Brands, Medical Use, Clinical Data
- Anti-ulcer Agents
- Proton-pump Inhibitors
Brands / Synonyms
Agopton; Amarin; Aprazol; Bamalite; Biuret; Biuret Gr; Biuret Reagent; Biuret Reagent Solution; Blason; Compraz; Dakar; Ilsatec; Ketian; Lancid; Lanproton; Lansopep; Lansoprazol [Inn-Spanish]; Lansoprazole [Usan:Ban:Inn]; Lansoprazolum [Inn-Latin]; Lanston; Lanz; Lanzol-30; Lanzopral; Lanzor; Lasoprol; Limpidex; Mesactol; Monolitum; Ogast; Ogastro; Opiren; Prevacid; Prevacid I.V.; Prevacid Iv; Prevacid Naprapac; Prevacid Solutab; Prevpac; Prezal; Pro Ulco; Promp; Prosogan; Suprecid; Takepron; Ulpax; Zoprol; Zoton
For treatment of Acid-reflux disorders (GERD), peptic Ulcer Disease, duodenal ulcers, esophagitis, and Zollinger-Ellison syndrome
Lansoprazole, an acid proton-pump inhibitor similar to omeprazole, is used as an untiulcer drug in the treatment and maintenance of healing of duodenal or gastric ulcers, erosive and reflux esophagitis, NSAID-induced ulcer, Zollinger-Ellison syndrome, and Barrett's esophagus. Lansoprozole is active against Helicobacter pylori. The plasma elimination half-life of lansoprazole does not reflect its duration of suppression of gastric acid secretion. Thus, the plasma elimination half-life is less than two hours, while the acid inhibitory effect lasts more than 24 hours.
Mechanism of Action
Lansoprazole belongs to a class of antisecretory compounds, the substituted benzimidazoles, that do not exhibit anticholinergic or histamine H2-receptor antagonist properties, but rather suppress gastric acid secretion by specific inhibition of the (H+,K+)-ATPase enzyme system at the secretory surface of the gastric parietal cell. Because this enzyme system is regarded as the acid (proton) pump within the parietal cell, Lansoprazole has been characterized as a gastric acid-pump inhibitor, in that it blocks the final step of acid production. This effect is dose-related and leads to inhibition of both basal and stimulated gastric acid secretion irrespective of the stimulus.
The absorption of lansoprazole is rapid, with mean Cmax occurring approximately 1.7 hours after oral dosing, and relatively complete with absolute bioavailability over 80%.
Symptoms of overdose include abdominal pain, nausea and diarrhea.
Biotrnasformation / Drug Metabolism
Hepatic. Two metabolites have been identified in measurable quantities in plasma (the hydroxylated sulfinyl and sulfone derivatives of lansoprazole). These metabolites have very little or no antisecretory activity. Lansoprazole is thought to be transformed into two active species which inhibit acid secretion by (H+,K+)-ATPase within the parietal cell canaliculus, but are not present in the systemic circulation.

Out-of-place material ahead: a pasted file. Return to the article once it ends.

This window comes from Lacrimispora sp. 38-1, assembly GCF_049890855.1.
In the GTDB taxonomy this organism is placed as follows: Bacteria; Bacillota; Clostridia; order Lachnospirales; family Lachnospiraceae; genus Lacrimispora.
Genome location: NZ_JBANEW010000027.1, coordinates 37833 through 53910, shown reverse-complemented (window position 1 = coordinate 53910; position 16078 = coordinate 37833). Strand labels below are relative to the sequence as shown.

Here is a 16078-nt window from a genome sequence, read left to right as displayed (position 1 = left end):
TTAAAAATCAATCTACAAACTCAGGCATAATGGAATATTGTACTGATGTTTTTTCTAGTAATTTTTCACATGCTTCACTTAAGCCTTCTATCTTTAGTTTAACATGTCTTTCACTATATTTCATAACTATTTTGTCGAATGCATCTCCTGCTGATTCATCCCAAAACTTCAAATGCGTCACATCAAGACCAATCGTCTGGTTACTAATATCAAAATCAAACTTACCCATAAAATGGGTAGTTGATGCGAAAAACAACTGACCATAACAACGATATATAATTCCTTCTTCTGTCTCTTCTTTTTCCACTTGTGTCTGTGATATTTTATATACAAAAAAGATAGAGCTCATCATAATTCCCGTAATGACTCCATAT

Lansoprazole is contraindicated in patients with known hypersensitivity to any component of the formulation.
Lansoprazole delayed-release capsules are contraindicated in patients with known hypersensitivity to any component
of the formulation.
Amoxicillin is contraindicated in patients with a known hypersensitivity to any penicillin. (Please refer to full
prescribing information for amoxicillin before prescribing.)
Clarithromycin is contraindicated in patients with a known hypersensitivity to any macrolide antibiotic, and in
patients receiving terfenadine therapy who have preexisting cardiac abnormalities or electrolyte disturbances.
(Please refer to clarithromycin before prescribing.)
Lansoprazole is metabolized through the cytochrome P450 system, specifically through the CYP3A and
CYP2C19 isozymes. Studies have shown that lansoprazole does not have clinically significant interactions with other
drugs metabolized by the cytochrome P450 system, such as warfarin, antipyrine, indomethacin, ibuprofen,
phenytoin, propranolol, prednisone, diazepam, clarithromycin, or terfenadine in healthy subjects. These compounds are
metabolized through various cytochrome P450 isozymes including CYP1A2, CYP2C9, CYP2C19, CYP2D6, and CYP3A.
When lansoprazole was administered concomitantly with theophylline (CYP1A2, CYP3A), a minor increase (10%) in the
clearance of theophylline was seen. Because the small magnitude and the direction of the effect on theophylline
clearance, this interaction is unlikely to be clinical concern. Nonetheless, individual patients may require
additional titration of their theophylline dosage when lansoprazole is started or stopped to ensure clinically
effective blood levels.
Lansoprazole has also been shown to have no clinically significant interaction with amoxicillin.
In a single-dose crossover study examining lansoprazole 30 mg and omeprazole 20 mg each administered alone and
concomitantly with sucralfate 1 gram, absorption of the proton pump inhibitors was delayed and their bioavailability
was reduced by 17% and 16%, respectively, when administered concomitantly with sucralfate. Therefore, proton pump
inhibitors should be taken at least 30 minutes prior to sucralfate. In clinical trials, antacids were administered
concomitantly with lansoprazole delayed-release capsules; this did not interfere with its effect.
Lansoprazole causes a profound and long lasting inhibition of gastric acid secretion; therefore, it is
theoretically possible that lansoprazole may interfere with the absorption of drugs where gastric pH is an important
determinant of bioavailability (e.g. ketoconazole, ampicillin esters, iron salts, digoxin).